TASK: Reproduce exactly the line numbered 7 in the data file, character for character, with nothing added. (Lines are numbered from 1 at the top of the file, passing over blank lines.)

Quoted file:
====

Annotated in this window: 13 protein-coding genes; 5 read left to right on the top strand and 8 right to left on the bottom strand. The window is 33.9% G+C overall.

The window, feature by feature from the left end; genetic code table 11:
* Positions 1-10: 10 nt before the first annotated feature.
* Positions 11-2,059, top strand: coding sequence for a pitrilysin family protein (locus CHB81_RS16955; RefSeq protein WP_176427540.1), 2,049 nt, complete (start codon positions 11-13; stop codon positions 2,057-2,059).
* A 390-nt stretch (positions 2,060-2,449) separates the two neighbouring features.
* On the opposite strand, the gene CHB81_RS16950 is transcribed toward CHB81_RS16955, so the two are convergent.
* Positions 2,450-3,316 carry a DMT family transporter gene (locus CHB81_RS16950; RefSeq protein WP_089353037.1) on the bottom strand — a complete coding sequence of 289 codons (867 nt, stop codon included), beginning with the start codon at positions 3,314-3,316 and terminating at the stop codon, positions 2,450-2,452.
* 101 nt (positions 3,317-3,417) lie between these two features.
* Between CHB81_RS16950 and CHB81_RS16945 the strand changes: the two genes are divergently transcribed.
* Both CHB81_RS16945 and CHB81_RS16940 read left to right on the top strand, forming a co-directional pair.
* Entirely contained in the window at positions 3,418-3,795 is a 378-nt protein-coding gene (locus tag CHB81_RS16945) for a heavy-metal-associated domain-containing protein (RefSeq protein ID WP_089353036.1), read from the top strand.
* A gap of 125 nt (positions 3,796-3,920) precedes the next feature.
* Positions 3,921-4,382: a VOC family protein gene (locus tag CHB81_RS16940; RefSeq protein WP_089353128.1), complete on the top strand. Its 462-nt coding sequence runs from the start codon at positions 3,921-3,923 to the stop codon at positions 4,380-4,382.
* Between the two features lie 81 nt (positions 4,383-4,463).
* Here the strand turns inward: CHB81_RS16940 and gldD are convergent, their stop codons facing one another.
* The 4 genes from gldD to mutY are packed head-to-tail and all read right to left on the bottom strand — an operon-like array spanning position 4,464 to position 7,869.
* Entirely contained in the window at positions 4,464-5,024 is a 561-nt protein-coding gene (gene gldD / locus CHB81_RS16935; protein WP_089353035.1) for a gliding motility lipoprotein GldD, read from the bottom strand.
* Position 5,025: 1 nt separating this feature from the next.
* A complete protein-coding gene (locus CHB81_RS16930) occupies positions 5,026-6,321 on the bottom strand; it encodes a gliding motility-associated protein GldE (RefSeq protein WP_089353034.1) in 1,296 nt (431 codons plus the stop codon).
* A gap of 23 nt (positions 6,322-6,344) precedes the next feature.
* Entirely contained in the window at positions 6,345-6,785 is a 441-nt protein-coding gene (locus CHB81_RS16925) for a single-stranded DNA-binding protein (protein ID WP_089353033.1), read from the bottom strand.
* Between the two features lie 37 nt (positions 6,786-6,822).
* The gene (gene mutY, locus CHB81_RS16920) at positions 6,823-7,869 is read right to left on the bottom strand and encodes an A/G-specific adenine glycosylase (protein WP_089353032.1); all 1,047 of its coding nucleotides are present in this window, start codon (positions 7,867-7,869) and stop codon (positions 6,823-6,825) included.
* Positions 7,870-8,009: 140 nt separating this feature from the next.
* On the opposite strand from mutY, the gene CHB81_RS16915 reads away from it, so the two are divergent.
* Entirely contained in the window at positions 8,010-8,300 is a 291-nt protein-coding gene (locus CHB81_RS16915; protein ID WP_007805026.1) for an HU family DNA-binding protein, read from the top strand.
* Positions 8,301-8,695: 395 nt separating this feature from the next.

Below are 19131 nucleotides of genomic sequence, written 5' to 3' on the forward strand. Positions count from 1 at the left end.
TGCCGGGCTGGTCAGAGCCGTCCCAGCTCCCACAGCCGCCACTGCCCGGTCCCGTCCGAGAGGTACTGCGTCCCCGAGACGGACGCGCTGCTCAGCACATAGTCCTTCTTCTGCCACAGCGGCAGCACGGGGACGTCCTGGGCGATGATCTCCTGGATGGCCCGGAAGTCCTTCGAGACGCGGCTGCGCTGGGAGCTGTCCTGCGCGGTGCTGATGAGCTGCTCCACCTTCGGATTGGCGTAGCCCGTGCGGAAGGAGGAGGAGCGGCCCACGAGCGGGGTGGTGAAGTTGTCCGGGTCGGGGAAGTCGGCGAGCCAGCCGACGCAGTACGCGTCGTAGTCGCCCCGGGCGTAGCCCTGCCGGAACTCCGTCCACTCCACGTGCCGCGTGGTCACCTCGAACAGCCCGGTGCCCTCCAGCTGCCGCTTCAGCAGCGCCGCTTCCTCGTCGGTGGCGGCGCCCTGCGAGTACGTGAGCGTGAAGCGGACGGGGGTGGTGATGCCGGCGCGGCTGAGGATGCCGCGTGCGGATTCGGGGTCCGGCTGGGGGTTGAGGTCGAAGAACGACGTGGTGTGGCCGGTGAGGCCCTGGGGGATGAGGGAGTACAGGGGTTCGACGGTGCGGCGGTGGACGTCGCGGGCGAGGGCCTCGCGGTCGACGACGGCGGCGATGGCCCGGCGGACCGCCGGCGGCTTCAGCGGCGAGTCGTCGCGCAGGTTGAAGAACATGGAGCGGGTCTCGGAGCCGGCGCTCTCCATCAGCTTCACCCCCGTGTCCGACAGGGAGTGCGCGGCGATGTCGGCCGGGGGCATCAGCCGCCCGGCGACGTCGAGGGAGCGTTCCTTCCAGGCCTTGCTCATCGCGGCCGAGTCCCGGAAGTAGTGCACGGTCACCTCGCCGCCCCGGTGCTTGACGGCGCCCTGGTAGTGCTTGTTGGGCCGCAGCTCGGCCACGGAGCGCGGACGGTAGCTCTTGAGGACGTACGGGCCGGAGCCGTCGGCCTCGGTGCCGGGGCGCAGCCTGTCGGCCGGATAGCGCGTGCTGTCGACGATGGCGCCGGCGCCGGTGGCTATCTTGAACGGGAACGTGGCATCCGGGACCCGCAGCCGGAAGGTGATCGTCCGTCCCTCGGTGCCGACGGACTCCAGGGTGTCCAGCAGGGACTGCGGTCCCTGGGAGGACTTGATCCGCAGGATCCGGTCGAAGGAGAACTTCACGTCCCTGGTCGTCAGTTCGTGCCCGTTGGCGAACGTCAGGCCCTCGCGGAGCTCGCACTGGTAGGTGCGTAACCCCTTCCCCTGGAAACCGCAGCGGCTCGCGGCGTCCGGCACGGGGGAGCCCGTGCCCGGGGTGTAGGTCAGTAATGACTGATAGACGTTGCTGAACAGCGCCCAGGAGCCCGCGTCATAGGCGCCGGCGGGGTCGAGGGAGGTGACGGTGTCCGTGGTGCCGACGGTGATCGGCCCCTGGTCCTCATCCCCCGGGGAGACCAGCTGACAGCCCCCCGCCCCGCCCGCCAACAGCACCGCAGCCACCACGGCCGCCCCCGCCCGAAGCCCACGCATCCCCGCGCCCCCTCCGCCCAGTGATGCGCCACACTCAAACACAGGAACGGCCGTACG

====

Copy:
* Positions 2,450-3,316 carry a DMT family transporter gene (locus CHB81_RS16950; RefSeq protein WP_089353037.1) on the bottom strand — a complete coding sequence of 289 codons (867 nt, stop codon included), beginning with the start codon at positions 3,314-3,316 and terminating at the stop codon, positions 2,450-2,452.